Needless to say, we couldn’t miss this amazing opportunity to see the world’s best cyclocross racers battle it out for a coveted rainbow jersey here in the US. As an official sponsor of Louisville 2013, we’ll be sending a crew to the event to cover the action and also to meet fans at the expo who come by our Performance Bicycle tent. We’re excited to meet cyclocross fans from around the globe (although we need to work on our Flemish), show off some of the great cyclocross bikes that we carry, and even give away some pretty amazing prizes and freebies (yes, we will have cowbells)!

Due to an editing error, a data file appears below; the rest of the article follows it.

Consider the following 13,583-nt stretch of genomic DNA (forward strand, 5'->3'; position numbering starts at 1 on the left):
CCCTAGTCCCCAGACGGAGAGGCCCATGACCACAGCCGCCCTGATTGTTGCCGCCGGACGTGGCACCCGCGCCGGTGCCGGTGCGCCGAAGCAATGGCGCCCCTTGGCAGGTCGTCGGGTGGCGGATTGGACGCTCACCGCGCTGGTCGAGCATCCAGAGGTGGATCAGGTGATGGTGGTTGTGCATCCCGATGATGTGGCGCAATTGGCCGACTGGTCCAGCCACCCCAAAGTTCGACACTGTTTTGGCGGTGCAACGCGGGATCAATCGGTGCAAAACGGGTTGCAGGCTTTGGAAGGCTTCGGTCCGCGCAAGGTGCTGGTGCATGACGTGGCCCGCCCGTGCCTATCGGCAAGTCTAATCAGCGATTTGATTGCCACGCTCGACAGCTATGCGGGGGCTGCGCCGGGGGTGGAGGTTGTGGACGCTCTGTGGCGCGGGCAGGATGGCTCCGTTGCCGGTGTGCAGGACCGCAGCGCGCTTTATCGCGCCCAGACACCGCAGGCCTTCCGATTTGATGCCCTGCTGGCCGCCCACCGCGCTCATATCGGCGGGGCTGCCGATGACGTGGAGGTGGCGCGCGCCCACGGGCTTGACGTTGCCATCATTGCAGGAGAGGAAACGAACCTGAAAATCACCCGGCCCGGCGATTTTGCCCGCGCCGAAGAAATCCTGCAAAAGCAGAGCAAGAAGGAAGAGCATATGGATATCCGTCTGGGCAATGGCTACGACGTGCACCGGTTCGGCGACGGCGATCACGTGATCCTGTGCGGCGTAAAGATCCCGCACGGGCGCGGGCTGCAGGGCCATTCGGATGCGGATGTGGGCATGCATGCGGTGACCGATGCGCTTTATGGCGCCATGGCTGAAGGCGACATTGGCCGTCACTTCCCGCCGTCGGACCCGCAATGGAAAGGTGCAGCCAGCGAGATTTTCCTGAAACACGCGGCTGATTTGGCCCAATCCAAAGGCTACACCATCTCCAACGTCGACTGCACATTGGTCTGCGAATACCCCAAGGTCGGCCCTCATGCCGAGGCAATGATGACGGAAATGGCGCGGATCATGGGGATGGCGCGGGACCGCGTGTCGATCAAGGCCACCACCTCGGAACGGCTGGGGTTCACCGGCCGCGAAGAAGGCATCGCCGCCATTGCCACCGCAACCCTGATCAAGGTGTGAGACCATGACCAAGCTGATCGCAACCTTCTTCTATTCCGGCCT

So what do you need to know if you can’t make it to Louisville for the big event this year? We’ll be posting updates to the Performance Bike Facebook and Twitter pages live every day, plus of course there will be great coverage of the racing on cycling news sites like VeloNews and Cyclocross Magazine. If you want to watch the races live here in the US, you’ll either need to find an international channel that is broadcasting the races or tune in to USA Cycling’s YouTube channel, which will stream every race live for free. But whatever you do, don’t miss out on this opportunity to watch the world’s best here in the US. Whether you are rooting for the American team of Jonathan Page, Jeremy Powers, Ryan Trebon, Zach McDonald, Logan Owen, and Katie Compton (to name just a few), or if you want to see international stars like Sven Nys, Niels Albert, Lars Van der Haar, or the incomparable Marianne Vos – it is definitely going to be a weekend to remember in Kentucky.